Scientists successfully model a rapid action method to counter disruptions on ITER


Newswise — When ITER, the international fusion experiment kicks off in 2025, a top priority will be avoiding or mitigating violent disruptions that can severely damage the giant machine. Scientists at the U.S. Department of Energy’s (DOE) Princeton Plasma Physics Laboratory (PPPL) have successfully built and simulated a prototype of a new device to mitigate the consequences of a damaging disturbance before it can proceed.

Risk of disruptions

The risk of disruption concerns all donut-shaped facilities called “tokamaks”, devices widely used in the global effort to harvest the fusion energy on Earth that powers the sun and stars. Tokamaks confine the state of matter called plasma that powers fusion reactions with powerful magnetic fields and heats it to many times the temperature of the sun to fuse atomic nuclei, or ions, in the plasma and release great energy . The goal is to provide a safe and clean source of energy to generate the world’s electricity.

Disturbances occur when the magnetic bottle used to confine the hot plasma becomes unstable, causing large electromagnetic forces and thermal loads to slam against the walls of the vessel. The cylinder is like a gas balloon in which the gas slowly escapes. A mitigation system cannot stop the disturbance, which is like a sudden tear in the skin of the balloon, but only alter the course of the disturbance to minimize damage to reactor components.

Electromagnetic particle injector

The simulated railgun-like device, called an “electromagnetic particle injector” (EPI), is designed to alleviate the problem by firing a high-velocity projectile of material that will radiate energy into the plasma core at the first sign of a disturbance. The payload will cool and stop the reaction in a controlled manner to prevent damage to the walls of the reactor chamber.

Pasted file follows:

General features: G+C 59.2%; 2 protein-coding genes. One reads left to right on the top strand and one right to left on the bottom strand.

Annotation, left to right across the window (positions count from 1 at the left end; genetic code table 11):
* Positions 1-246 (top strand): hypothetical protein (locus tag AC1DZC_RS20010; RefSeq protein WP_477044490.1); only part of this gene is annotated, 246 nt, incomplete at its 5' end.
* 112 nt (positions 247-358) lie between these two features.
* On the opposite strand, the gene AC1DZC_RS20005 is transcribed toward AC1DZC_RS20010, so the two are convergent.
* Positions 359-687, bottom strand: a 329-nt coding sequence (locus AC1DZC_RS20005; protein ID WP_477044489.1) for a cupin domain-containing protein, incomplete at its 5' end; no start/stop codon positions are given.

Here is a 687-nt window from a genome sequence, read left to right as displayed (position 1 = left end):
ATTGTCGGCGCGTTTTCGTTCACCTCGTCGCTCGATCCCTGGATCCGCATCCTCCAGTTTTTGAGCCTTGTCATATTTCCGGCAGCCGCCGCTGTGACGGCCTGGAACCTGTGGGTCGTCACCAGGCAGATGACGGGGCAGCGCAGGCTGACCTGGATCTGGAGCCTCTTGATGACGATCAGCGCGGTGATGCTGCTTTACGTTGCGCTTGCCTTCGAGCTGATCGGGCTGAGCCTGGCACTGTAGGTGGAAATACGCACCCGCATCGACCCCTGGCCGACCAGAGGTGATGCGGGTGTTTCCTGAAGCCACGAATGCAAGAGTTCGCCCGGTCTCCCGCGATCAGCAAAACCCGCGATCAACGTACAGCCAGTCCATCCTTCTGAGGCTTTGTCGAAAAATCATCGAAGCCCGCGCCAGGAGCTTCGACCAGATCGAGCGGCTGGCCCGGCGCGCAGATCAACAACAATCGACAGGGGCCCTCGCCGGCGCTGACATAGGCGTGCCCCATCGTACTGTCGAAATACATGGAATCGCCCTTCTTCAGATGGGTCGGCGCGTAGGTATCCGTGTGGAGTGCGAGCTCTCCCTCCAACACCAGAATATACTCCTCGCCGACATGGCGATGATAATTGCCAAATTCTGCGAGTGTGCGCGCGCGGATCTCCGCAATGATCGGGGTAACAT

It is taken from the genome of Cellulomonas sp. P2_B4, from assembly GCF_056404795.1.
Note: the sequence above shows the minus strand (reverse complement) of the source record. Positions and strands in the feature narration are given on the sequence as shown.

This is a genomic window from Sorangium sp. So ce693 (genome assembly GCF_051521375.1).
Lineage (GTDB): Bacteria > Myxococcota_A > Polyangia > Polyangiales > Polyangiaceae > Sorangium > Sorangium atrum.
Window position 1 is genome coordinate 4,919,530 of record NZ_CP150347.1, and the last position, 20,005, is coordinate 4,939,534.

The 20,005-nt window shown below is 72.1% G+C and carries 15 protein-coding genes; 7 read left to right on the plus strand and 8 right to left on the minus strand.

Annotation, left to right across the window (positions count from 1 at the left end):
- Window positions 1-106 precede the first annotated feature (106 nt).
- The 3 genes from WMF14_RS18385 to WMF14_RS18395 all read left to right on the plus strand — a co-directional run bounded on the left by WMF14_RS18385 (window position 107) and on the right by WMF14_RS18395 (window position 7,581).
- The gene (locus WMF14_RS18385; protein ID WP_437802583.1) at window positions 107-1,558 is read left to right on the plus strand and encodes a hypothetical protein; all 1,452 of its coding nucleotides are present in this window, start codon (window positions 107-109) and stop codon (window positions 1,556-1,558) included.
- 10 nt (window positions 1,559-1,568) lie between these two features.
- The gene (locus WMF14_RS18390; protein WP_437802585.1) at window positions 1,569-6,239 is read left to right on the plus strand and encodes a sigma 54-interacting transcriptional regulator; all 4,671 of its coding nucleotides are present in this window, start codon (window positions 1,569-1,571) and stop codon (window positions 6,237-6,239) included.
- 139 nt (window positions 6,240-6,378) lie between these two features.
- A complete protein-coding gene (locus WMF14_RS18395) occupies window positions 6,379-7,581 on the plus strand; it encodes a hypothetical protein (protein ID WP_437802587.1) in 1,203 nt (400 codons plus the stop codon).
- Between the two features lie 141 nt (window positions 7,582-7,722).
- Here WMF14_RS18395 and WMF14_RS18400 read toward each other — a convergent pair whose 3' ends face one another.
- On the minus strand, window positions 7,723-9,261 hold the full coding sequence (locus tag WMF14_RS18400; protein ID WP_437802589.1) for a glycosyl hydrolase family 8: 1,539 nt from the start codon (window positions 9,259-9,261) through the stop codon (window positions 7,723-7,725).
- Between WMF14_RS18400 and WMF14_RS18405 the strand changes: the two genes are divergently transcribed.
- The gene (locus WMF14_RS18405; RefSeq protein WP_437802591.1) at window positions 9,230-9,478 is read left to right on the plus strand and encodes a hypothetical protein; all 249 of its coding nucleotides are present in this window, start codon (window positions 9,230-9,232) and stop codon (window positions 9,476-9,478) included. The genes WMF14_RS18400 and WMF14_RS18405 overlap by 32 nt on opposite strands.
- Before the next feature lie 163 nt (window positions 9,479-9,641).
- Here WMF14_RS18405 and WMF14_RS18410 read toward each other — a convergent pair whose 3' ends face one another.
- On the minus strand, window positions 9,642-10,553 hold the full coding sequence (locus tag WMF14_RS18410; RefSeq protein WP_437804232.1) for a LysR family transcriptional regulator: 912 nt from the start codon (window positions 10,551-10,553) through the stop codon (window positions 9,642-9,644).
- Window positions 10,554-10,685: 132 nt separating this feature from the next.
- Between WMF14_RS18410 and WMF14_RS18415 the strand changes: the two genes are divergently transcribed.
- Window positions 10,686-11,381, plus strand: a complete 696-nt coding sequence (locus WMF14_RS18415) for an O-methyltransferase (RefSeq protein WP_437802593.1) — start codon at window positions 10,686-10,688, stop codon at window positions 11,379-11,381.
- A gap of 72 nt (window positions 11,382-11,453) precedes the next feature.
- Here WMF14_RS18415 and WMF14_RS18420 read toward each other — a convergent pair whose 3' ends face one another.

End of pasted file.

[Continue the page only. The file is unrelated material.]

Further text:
The researchers modeled the pellet injector with a PPPL fusion code that describes plasma as an electrically conducting fluid. “It was a very difficult simulation,” said physicist Cesar Clauser, a postdoctoral researcher at Lehigh University assigned to PPPL and first author of a paper describing the modeling process in nuclear fusion. “This work marks an important step towards the study, modeling and planning of disturbance mitigation systems that will be extremely important for future fusion devices.“, Clauser said.

The pellet injector could serve as an alternative to the mitigation system currently planned for ITER, which aims to demonstrate the feasibility of replicating fusion energy on Earth. Current plans to control ITER disturbances call for smashing frozen gas-propelled gas pellets against a metal plate to spread shards of cooling by fusion reaction into the edge of the plasma.

ten times faster

However, “The electromagnetic system is 10 times faster,” said Roger Raman, a University of Washington physicist on a long-term assignment at PPPL, a lead designer of PPE and co-author of the paper. . The bullet-shaped high-speed projectile could create a near-instantaneous response to the initial warning of a disturbance that could unfold in one to two thousandths of a second, Raman said, a period known as the scale of heat soak time.

Plans now include testing the injector, which is under development at PPPL, on the flagship National Spherical Torus Experiment (NSTX-U) at the lab when the facility is back online. The injector could also be tested on other tokamaks. “The simulations need to be validated by comparison with experiments,” said Steve Jardin, head of the macroscopic stability group at the PPPL Theory Department, co-author of the paper and co-developer of the PPPL code that the researchers pushed to their limits to produce the simulation.

Research so far suggests that the injector has the potential to counter the disruptions that threaten to occur on ITER. Future simulations, Clauser said, will focus on the payload responses of more focused plasma configurations.

PPPL, at Princeton University’s Forrestal Campus in Plainsboro, NJ, is dedicated to creating new knowledge about the physics of plasmas – ultra-hot, charged gases – and developing practical solutions for creating energy of merger. The lab is operated by the University for the U.S. Department of Energy Office of Science, which is the largest supporter of basic physical science research in the United States and works to address some of the most pressing challenges From our era. For more information, visit


About Author

Comments are closed.